While busy preparing for your first date, your phone rings. The voice says, “I’m sorry, something popped up at the last minute and I had to deal with it. Would it be better if we could meet up another day instead?” If this happens just before your first date, how would you react?

To find the answer, we asked our users for their opinion on what they would do if this happened to them. Below are the results we collected from over 1000 respondents.

For ages 18-25, the difference lies here: the majority of men (36.7% of them) chose to “initiate a conversation with them again” whereas the majority of women (43.5% of them) chose to “wait for them to initiate a conversation with you again”. In general, only 1 in 4 people would choose not to talk to the other party anymore if they have been stood up.

This difference is even more apparent for ages 26-35: More than half of the men in this age group would initiate a conversation with the other party after being stood up, whereas almost half of the women here would choose to wait for the other party to initiate a conversation with them. For men, only 1 in 10 of them would choose not to talk to the other party anymore (11.8%) whereas for women, it is almost 3 times that of men, with about 27.7% of them choosing not to talk to the other party anymore.

For ages 36-55, both men and women would choose to initiate a conversation with the other party again after being stood up on the first date.

From the results, it can be seen that men would most likely be the one re-initiating the conversation they had with the other party. It seems that in general, it is widely accepted that it is a man’s job to be the one making the first move in a romantic context. Scientifically speaking, there is a biological reason for women to have a natural tendency to avoid making “direct” first-time relationship initiatives (you can read more about it here). Another possible reason is due to the grip traditional norms have on people. Men often have to take the social responsibility of initiating dates, while women have to take the social responsibility to appear attractive and open enough for men to approach them.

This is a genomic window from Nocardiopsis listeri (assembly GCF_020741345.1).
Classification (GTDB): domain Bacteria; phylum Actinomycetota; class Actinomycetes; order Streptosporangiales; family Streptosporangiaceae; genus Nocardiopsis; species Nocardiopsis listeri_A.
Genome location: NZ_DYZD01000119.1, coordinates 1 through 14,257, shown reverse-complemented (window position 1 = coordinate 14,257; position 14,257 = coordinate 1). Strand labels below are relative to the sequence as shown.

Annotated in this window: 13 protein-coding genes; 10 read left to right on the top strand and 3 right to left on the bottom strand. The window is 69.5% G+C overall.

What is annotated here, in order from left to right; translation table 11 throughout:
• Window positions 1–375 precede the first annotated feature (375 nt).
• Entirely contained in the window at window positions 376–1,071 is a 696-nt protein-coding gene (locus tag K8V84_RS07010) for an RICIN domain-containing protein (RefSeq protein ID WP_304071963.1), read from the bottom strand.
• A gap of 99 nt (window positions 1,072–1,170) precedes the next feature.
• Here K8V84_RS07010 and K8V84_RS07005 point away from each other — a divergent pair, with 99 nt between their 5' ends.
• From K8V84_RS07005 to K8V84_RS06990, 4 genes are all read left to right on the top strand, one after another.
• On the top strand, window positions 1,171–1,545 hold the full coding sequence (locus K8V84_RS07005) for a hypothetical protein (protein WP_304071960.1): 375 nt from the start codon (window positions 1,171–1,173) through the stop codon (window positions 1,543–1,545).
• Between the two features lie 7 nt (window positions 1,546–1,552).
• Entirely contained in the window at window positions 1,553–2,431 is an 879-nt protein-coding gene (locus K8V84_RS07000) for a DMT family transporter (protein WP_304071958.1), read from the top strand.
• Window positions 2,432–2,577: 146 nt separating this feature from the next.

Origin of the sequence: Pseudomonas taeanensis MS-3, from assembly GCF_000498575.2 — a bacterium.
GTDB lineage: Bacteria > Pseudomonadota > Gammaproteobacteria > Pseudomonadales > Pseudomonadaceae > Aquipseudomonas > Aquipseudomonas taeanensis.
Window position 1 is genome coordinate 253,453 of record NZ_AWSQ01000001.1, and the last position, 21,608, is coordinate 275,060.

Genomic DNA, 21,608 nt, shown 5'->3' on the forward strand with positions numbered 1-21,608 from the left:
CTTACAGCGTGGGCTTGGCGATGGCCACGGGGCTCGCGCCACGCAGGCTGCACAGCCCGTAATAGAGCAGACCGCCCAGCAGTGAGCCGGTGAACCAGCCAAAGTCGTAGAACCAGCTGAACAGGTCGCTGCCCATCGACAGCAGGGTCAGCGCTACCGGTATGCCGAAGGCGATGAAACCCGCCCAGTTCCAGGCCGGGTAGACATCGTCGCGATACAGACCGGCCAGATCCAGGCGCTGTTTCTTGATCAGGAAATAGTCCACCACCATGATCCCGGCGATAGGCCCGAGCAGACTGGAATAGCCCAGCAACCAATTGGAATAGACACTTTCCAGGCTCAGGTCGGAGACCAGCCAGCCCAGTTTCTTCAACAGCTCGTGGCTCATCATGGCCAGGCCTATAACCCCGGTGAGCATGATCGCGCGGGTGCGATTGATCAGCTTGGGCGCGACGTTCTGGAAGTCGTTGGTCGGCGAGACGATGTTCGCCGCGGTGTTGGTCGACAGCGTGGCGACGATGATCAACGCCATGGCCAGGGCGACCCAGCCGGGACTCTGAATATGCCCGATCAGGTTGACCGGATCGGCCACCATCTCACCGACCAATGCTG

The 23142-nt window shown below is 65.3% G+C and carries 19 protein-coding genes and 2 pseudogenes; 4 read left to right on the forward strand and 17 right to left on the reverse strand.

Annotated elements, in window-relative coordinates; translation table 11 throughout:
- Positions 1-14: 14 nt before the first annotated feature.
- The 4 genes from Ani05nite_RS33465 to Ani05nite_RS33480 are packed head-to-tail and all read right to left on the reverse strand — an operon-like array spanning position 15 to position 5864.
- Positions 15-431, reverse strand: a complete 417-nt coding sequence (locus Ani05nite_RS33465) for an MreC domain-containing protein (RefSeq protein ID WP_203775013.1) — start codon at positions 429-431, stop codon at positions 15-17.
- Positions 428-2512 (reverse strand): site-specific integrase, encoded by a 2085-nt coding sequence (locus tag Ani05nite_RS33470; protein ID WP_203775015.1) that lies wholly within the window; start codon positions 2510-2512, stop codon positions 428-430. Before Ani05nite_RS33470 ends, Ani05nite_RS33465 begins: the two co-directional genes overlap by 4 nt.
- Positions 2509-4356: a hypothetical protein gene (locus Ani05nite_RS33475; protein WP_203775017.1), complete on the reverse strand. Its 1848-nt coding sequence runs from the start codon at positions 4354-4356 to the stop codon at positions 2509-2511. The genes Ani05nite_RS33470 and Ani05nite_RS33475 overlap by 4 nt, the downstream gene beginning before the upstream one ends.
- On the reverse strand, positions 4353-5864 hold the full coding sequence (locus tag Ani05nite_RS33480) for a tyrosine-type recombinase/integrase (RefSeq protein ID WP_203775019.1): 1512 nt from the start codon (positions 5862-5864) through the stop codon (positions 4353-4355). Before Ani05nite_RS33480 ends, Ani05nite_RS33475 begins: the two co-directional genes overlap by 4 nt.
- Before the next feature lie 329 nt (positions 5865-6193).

Moving on, we can also see that the majority of respondents would choose to give the other party a second chance, even before they see each other in real life. Most respondents also added that “there is no harm asking them out a second time” and “we should give people a second chance” (our users are awesome!). The fact is, sometimes good people behave badly. Sometimes they can be “off their game”, and you just so happen to catch them at the wrong time. What is more important is: if the other party is willing to make it up to you and try again, you should probably make full use of this opportunity. Who knows, they might be the one you are looking for. Be open about it.

The first date is akin to a pass/fail test, for the other party to conclude that you are not some sociopath and that you are probably worth another few more hours of their time (nervous for your first date, read these tips to overcome them). What is probably more important is the date following the first. Keep in mind that your date is willing to go out with you for a second time. Make it a good one!

Leave a Reply

Your email address will not be published.

You may use these HTML tags and attributes: <a href="" title=""> <abbr title=""> <acronym title=""> <b> <blockquote cite=""> <cite> <code> <del datetime=""> <em> <i> <q cite=""> <s> <strike> <strong>